The Bosphorus Grove was designed for the 2015 MoMA Young Architects Program at the Istanbul Modern Museum. On first glance the arrangement of clusters of branching columns with petal like elements is reminiscent of a natural tree grove, but the elements are clearly not nature. This grove is somewhere between the mechanical and the biological as the tubes allude to cultural situations as diverse as auto machinery shops and medical treatment facilities. These elements are symmetrical in plan, but where the traditional tree grove is ordered on the planted ground with the tree canopy taking on natural asymmetries above, The Bosphorus Grove is symmetrical above and informally asymmetrical on the ground. The ground organization is created through the all-over meandering movement of garden hoses across the site, a hose garden if you will. The construction is made from common industrial building materials; concrete cast in steel pipe, steel rebar structure, fiber braided hose, and zip-tie attachments. But, when assembled these material create a completely different aesthetic than their typical pragmatic associations. The drooping field of hoses combined with the sheen and flicker of light off their transparent woven surfaces produces an atmospheric effect of increased air density towards aqueous qualities. These hoses also literally hold water up to a certain level, or as it should be said, the water in the hoses becomes the weight that anchors the grove to the ground and stabilizes the petal canopy’s physical desire to flutter in the air.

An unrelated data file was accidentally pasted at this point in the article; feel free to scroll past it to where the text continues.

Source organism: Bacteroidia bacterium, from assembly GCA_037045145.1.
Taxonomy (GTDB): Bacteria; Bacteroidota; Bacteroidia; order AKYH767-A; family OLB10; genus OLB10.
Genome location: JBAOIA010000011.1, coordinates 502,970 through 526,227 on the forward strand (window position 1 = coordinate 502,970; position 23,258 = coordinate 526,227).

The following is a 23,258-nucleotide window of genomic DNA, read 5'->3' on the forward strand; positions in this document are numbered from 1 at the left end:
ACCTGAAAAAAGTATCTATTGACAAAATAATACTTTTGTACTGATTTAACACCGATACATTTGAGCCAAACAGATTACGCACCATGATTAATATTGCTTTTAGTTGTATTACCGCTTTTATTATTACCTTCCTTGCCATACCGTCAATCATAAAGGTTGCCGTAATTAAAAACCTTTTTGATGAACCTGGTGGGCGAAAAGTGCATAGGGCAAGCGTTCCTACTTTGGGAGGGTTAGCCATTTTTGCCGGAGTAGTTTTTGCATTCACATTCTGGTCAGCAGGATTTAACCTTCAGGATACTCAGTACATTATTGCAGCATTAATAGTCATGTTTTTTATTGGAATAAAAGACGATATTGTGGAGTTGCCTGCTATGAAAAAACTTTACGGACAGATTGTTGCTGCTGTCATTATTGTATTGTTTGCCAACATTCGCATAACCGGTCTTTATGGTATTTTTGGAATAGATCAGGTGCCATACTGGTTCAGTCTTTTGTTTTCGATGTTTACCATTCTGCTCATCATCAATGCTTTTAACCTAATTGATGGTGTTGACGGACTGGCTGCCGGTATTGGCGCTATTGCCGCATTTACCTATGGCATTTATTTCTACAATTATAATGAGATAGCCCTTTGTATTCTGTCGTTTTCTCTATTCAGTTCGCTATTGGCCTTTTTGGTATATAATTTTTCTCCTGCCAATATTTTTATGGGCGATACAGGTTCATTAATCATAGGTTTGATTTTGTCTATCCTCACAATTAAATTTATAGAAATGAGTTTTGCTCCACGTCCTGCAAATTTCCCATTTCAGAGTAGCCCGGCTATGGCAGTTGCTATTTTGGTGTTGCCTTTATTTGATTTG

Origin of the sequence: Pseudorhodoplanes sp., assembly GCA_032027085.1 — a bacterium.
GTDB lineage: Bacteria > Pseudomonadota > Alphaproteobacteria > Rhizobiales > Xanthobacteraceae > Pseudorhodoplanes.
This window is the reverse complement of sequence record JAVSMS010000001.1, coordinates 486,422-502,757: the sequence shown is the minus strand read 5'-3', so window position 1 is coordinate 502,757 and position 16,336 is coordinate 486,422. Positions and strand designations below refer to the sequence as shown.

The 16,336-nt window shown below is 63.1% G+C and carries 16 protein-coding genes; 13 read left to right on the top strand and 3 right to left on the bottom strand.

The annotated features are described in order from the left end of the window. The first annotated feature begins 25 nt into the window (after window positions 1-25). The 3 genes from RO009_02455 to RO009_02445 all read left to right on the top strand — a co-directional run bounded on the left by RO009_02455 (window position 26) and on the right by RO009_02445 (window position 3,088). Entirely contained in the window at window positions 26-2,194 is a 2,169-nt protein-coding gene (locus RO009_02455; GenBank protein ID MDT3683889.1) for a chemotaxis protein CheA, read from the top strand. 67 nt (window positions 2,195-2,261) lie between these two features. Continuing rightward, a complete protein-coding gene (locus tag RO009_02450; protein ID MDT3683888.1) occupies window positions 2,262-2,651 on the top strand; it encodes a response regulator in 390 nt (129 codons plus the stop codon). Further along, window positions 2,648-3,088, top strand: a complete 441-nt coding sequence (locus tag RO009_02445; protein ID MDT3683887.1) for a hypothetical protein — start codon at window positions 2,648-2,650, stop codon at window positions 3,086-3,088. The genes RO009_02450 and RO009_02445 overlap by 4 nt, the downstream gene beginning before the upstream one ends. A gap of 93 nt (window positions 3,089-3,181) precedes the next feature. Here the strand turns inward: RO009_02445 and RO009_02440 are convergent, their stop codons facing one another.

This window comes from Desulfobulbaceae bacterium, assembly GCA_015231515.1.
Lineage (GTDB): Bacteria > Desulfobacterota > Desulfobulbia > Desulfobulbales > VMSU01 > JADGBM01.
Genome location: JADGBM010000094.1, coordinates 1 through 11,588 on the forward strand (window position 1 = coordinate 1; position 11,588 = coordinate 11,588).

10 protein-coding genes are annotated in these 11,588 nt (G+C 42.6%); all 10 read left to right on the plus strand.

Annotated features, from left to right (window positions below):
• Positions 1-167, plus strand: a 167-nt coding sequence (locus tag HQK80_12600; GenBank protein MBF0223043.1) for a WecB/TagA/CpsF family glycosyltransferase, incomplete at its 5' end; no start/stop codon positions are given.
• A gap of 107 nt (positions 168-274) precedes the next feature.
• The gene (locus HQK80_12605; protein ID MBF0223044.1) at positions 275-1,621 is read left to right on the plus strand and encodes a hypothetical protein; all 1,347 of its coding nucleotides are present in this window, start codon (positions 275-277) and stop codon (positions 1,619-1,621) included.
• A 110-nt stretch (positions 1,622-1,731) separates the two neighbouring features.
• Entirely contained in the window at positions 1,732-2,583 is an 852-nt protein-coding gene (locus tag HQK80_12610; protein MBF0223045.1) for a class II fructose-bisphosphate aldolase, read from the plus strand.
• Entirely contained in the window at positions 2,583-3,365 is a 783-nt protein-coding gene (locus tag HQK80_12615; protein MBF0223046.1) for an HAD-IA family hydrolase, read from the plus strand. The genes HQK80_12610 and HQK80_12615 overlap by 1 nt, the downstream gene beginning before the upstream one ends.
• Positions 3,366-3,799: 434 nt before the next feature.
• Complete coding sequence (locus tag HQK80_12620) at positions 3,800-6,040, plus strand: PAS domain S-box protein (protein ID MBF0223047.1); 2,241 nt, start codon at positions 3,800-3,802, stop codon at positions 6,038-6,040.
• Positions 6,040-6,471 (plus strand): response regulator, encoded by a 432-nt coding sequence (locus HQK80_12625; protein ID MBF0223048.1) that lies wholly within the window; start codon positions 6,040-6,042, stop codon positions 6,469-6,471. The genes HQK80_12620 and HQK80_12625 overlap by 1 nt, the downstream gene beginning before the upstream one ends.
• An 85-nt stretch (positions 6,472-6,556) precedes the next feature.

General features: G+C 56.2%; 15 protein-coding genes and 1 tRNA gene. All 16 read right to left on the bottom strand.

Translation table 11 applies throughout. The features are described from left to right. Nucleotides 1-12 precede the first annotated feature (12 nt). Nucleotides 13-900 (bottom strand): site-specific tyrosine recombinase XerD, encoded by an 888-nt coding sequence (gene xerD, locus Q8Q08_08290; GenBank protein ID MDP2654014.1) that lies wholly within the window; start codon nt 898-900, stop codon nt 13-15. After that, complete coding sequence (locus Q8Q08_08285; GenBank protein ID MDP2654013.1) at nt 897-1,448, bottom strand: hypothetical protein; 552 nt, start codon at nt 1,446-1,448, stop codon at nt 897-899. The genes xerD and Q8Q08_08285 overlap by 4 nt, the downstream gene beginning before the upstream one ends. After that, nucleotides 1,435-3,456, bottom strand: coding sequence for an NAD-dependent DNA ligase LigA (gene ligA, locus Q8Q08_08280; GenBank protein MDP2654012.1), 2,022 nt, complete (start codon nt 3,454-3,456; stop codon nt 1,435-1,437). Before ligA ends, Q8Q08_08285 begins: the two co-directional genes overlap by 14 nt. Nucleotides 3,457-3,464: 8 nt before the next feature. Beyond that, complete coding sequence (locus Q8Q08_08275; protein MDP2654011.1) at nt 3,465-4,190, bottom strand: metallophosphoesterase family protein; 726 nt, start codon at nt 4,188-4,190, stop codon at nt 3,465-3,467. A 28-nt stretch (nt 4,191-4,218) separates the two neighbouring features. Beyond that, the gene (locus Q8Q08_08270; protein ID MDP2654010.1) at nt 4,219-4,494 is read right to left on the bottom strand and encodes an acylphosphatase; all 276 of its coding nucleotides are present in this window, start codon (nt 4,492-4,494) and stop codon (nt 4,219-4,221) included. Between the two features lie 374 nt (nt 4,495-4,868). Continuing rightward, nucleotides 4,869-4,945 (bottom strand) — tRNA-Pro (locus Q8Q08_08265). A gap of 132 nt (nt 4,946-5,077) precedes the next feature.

Sustainability is in many ways a speculation on the future of building materials and assemblies. Most buildings are torn apart, broken down, and buried as waste in land-fills. The Bosphorus Grove pavilion is reused in its entirety. The trees are cut from their concrete bases and flipped over to be placed in a new arrangement as a fish habitat. The concrete bases now serve as anchors for the underwater structures. The surfaces of the hoses no longer scatter light reflections but now become attractors for algae and the encrustation of water life that flows through the Bosphorus. As marine life accrues over time, the hoses become closer to geological/biological material transforming the hovering cloud like atmosphere of the above ground pavilion towards artificial underwater rocks.